U.S. Supreme Court
McLucas v. DeChamplain, 421 U.S. 21 (1975)
McLucas v. DeChamplain
Argued December 9, 1974
Decided April 15, 1975
421 U.S. 21
Appellee, an Air Force master sergeant whose court-martial conviction for violations of Art. 134 of the Uniform Code of Military Justice involving, inter alia, unauthorized use of classified documents and information, had been reversed for improper admission of certain evidence, and whose retrial was about to commence, filed this action for injunctive relief in Federal District Court against appellant military authorities, asserting that Art. 134 was unconstitutionally vague and that certain limitations imposed by the military authorities on the defense's pretrial access to classified documents in issue denied him due process and effective assistance of counsel. The District Court preliminarily enjoined appellants from proceeding with the court-martial on the Art. 134 charges, and also on any other charges unless civilian defense counsel and certain other persons were allowed unlimited access to documents material to the defense. The court held that the circumstances justified an exception to the rule requiring a serviceman to exhaust his military remedies before a federal court will interfere with court-martial proceedings, that the unconstitutionality of Art. 134 was clear from the Courts of Appeals decisions in Avrech v. Secretary of the Navy, 155 U.S.App.D.C. 352, 477 F.2d 1237, and Levy v. Parker, 478 F.2d 772, that the restrictions placed on access to documents were excessive, and that appellee had adequately shown irreparable injury. Appellants directly appealed to this Court under 28 U.S.C. § 1252, which allows appeal from
"an interlocutory or final judgment, decree or order of any court of the United States . . . holding an Act of Congress unconstitutional in any civil action . . . to which the United States or any of its agencies, or any officer or employee thereof, as such officer or employee, is a party."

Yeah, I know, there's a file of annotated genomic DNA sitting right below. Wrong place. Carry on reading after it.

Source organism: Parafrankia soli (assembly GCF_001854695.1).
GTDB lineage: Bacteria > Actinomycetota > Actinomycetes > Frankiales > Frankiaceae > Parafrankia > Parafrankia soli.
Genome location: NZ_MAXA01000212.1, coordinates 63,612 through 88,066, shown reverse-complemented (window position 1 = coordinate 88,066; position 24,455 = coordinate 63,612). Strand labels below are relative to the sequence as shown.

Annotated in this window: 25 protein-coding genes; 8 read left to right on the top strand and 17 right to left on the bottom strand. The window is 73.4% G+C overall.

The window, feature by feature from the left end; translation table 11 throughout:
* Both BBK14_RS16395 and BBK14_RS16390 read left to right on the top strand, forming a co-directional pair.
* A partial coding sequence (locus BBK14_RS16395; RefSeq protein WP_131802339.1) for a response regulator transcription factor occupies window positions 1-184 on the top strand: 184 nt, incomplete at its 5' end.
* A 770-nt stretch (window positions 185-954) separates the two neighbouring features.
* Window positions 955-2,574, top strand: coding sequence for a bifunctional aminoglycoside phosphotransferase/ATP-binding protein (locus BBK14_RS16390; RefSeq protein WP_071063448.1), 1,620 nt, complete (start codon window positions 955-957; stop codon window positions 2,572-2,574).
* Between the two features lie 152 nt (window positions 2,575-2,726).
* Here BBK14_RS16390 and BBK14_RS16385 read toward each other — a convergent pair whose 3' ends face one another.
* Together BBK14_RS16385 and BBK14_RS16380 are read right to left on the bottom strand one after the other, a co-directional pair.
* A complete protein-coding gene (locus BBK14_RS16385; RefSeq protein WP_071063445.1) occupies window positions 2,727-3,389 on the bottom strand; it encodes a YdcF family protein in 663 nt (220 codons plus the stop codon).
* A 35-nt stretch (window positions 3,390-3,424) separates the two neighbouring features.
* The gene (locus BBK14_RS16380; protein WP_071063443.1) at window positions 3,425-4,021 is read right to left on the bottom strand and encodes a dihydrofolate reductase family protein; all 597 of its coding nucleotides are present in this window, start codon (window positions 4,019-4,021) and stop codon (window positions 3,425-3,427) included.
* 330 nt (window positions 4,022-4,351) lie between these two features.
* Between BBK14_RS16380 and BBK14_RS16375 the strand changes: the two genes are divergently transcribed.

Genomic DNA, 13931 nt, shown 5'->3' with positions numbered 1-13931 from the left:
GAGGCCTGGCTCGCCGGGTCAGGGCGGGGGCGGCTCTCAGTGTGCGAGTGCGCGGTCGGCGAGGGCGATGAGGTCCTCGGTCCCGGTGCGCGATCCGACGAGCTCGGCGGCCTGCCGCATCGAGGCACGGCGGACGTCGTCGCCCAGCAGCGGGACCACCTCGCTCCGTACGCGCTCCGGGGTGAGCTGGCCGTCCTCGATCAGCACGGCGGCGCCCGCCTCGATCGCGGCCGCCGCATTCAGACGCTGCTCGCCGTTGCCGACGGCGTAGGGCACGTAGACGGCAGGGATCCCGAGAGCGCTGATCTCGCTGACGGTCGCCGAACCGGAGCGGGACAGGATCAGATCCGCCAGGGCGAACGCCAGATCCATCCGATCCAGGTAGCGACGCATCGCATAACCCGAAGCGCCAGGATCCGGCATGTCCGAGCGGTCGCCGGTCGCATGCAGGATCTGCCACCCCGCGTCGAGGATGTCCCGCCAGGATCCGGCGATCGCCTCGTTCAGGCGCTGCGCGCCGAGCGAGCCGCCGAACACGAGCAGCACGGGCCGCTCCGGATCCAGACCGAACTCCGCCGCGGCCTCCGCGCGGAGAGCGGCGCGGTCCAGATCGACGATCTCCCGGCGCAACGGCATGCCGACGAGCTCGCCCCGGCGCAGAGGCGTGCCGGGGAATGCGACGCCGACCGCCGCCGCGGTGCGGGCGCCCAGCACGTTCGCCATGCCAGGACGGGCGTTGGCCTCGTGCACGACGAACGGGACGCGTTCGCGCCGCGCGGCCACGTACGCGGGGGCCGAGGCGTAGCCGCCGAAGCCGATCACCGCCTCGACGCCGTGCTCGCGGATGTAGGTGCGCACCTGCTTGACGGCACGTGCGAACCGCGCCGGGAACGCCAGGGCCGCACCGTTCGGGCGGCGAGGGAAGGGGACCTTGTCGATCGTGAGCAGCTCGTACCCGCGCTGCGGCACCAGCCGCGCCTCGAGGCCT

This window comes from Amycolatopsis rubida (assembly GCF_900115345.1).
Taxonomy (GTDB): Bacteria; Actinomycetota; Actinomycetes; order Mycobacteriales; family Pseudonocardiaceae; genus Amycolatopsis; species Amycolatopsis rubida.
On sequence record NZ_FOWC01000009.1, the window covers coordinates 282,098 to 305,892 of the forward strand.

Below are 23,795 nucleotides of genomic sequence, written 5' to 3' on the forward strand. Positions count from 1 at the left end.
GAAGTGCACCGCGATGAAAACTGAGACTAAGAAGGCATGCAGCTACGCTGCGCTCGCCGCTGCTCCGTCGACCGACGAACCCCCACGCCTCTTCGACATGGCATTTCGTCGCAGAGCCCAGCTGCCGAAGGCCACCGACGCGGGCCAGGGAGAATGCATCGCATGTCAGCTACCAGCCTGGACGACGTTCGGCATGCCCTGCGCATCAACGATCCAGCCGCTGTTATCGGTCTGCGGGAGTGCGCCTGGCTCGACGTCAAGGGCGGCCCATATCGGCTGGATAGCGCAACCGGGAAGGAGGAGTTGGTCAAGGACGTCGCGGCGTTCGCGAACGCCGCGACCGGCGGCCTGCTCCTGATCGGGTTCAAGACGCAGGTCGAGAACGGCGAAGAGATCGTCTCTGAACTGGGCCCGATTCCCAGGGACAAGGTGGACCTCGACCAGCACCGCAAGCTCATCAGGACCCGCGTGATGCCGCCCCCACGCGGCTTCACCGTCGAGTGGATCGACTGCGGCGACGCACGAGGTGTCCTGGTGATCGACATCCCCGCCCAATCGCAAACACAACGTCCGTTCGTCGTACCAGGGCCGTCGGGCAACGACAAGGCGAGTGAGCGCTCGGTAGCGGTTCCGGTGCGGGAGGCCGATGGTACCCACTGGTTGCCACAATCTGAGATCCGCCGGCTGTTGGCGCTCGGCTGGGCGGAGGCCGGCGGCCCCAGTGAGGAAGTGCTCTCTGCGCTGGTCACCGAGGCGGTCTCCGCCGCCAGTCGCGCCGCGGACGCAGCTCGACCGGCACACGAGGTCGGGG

1. Whether a three-judge district court was or was not required under 28 U.S.C. § 2282 as to appellee's Art. 134 claim, the case is properly before this Court on appeal under 28 U.S.C. § 1252, since it is a civil action, appellants are officers of the United States chanroblesvirtualawlibrary
acting in their official capacities, Art. 134 is an "Act of Congress," and "the basis of the decision below, in fact, was that the Act of Congress was unconstitutional," United States v. Raines, 362 U. S. 17, 362 U. S. 20. Pp. 421 U. S. 27-32.
2. Under this Court's decisions in Parker v. Levy, 417 U. S. 733, and Secretary of the Navy v. Avrech, 418 U. S. 676, holding that Art. 134 is not unconstitutionally vague, appellee's constitutional claim as to Art. 134 is clearly insubstantial, and must be dismissed. P. 421 U. S. 32.
3. Relief as to appellee's access claim is squarely precluded by this Court's holding in Schlesinger v. Councilman, 420 U. S. 738, that
"when a serviceman charged with crimes by military authorities can show no harm other than that attendant to resolution of his case in the military court system, the federal district courts must refrain from intervention,"
and hence the "unlimited access" aspect of appellee's suit must be dismissed for failure to state a claim upon which relief can be granted. Pp. 421 U. S. 33-34.
367 F.Supp. 1291, vacated and remanded.
POWELL, J., delivered the opinion of the Court, in which BURGER, C.J.,and STEWART, WHITE, BLACKMUN, and REHNQUIST, JJ., joined. BRENNAN, J., filed an opinion concurring in the judgment, in which DOUGLAS and MARSHALL, JJ., joined, post, p. 421 U. S. 34.